A Conversation With Joseph Knox, Author Of The Smiling Man
Joseph Knox dazzled readers and critics with his debut thriller Sirens, introducing Detective Aidan Waits of the Manchester Police Department. Waits is certainly an interesting character: Damaged, stubborn, yet willing to break the rules to do the right thing.
Knox brings back Aidan in The Smiling Man: Gritty and tense, with dark humor sprinkled in, the book is based on the perplexing, unsolved case of the Somerton Man, who was found dead on an Adelaide beach in the 1940s.
In The Smiling Man, Aidan has resigned himself to the Manchester PD night shift, a dumping ground for cops with no career or no life. He is stuck with partner Detective Inspector Peter Sutcliffe, a pairing made challenging by the fact that the only thing they have in common is mutual contempt.
They patrol a litany of petty crimes under the relentless summer heat, until the monotony is broken one night by a call to investigate a break-in at a massive, empty hotel known as the Palace.
The routine break-in call soon takes a turn when they discover the body of a dead man, sitting upright. The tags have been cut from his clothes, his teeth have been filed down and replaced with crowns, and even his fingerprints have been removed. And he is smiling.
As Aidan races to figure out the identity of the man, he investigates the hotel’s feuding, soon-to-be-divorced owners, delves into the dark, underbelly of the city’s sex trade, and struggles to make sense of the few, baffling clues left behind, including a page of a Persian poetry book that had been sewn into the man’s trousers.
Before long, Aidan becomes a target himself, by somebody wishing to make the case disappear. As the threats escalate, Aidan realizes that the answer he is seeking may lie within a far greater evil in his own past.
Mystery Tribune has a conversation with Joseph Knox last year in anticipation of his first book in the Waits series (see here). What follows is a recent conversation with the author, this time covering The Smiling Man.
Q: What was your inspiration for writing The Smiling Man, and what can you tell us about the true crime that the book is based on?
A: The real case that inspired The Smiling Man is known as Tamam Shud, or the Somerton Man. It refers to a man who traveled to a small town in Australia by untraceable means and was found dead, the victim of a suspected poisoning, in 1948.
To this day, he’s never been identified, and the bewildering circumstances of his death have never been explained. There’s almost too much to go into, but those circumstances include a personalized book, an unbreakable code, and an ominous message sewn into the man’s clothing, Tamam Shud, which translates from Persian as “ended” or “finished.”
Q: How did you go about bringing a case from 1940s Australia to modern-day Manchester? Do you have theories about what really happened to the Somerton Man?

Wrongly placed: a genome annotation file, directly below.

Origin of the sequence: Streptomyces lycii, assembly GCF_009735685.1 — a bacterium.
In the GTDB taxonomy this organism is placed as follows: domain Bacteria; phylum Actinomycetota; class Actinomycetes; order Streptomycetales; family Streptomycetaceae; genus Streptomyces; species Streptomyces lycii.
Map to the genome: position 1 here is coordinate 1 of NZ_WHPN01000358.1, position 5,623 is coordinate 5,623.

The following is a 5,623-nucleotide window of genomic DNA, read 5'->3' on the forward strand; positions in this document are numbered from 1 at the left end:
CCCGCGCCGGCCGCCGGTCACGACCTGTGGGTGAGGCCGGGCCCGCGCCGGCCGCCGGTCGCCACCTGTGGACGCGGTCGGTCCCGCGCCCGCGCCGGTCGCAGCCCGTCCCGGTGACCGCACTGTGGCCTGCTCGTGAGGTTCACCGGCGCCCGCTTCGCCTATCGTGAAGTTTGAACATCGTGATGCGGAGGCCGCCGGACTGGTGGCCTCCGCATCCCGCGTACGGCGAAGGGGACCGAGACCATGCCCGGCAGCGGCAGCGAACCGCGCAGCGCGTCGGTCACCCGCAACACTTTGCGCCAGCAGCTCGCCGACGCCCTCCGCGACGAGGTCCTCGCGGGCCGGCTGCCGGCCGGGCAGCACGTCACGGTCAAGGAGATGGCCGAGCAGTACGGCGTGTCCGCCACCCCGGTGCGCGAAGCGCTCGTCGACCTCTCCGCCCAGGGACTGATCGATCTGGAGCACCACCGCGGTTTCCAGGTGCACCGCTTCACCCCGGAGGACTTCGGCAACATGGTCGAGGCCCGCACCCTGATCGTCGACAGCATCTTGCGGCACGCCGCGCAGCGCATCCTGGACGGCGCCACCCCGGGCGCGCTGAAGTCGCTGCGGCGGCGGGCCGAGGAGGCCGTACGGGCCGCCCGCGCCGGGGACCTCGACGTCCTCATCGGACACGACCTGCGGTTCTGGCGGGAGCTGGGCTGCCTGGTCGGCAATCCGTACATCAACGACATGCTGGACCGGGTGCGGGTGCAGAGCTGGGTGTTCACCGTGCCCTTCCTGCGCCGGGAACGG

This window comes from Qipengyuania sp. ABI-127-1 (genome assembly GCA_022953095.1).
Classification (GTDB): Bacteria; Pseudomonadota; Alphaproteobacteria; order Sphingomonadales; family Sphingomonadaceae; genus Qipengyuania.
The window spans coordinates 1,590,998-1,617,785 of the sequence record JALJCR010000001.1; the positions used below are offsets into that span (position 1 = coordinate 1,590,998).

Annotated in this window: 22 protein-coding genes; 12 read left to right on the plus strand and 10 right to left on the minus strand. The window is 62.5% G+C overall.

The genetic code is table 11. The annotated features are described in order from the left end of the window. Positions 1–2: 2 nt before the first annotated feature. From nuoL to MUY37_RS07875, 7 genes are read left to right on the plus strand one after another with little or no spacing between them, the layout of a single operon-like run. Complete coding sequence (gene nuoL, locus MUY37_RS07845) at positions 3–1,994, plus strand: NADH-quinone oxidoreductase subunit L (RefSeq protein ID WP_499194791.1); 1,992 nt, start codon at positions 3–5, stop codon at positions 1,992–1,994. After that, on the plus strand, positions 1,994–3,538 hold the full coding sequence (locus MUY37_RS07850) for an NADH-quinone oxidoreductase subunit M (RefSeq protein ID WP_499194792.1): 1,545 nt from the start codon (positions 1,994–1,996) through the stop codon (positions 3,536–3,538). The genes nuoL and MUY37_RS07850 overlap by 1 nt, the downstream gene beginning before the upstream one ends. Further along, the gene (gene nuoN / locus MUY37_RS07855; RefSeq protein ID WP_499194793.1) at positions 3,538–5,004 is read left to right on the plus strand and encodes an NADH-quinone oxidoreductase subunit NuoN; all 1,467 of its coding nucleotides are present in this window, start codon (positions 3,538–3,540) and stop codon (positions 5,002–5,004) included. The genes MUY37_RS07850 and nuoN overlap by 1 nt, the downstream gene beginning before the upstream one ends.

A: What spoke to me about the case was the man’s lack of identity. Without giving too much away, in both the real-life case and the adapted one I used for The Smiling Man, the victim seems to have discarded or intentionally obliterated his own identity. Aidan Waits, my protagonist, is a man who lost his identity at a young age when his mother gave him up for adoption.
As Aidan delves into the case, searching for the smiling man’s real identity, so too does his own real identity come looking for him, until it’s close enough to reach out and tap him on the shoulder.
As to real answers? I think the man was likely a Russian spy, but that this last journey was romantic in nature, trying to make contact with a former lover and exposing himself in the process.
Q: The setting of Manchester plays such a large role in your books. Does the Manchester you write about reflect your experiences there?
A: It does, although of course writing noir basically precludes my focusing on the positives! I was young and in love in Manchester. I always say it’s the first place I ever had my heart broken and the first place I ever had my nose broken. It’s the sucker-punch capital of England, with essentially two cities occupying one space. One extremely poor and one extremely privileged.
The center is also a very walkable, compact space, crammed with bars and clubs, so the nightlife’s just never-ending if you want it to be. In my mind, it’s a terribly romantic place, though, and I always hope some of that shines through at the edges.
Q: What is next for Aidan Waits?
A: I’ve just finished the third in the series, titled The Sleepwalker. It opens with Aidan having sunk yet lower through the ranks of the force, now working protective custody with a terminally ill mass murderer. After a catastrophic, premeditated attack on the hospital, said mass murderer recants his confession, causing Aidan to wonder if the real killer is still out there.
The whole last third of the book is a volcanic eruption of madness, betrayal, and murder, and it’s probably the most intense entry in the series yet.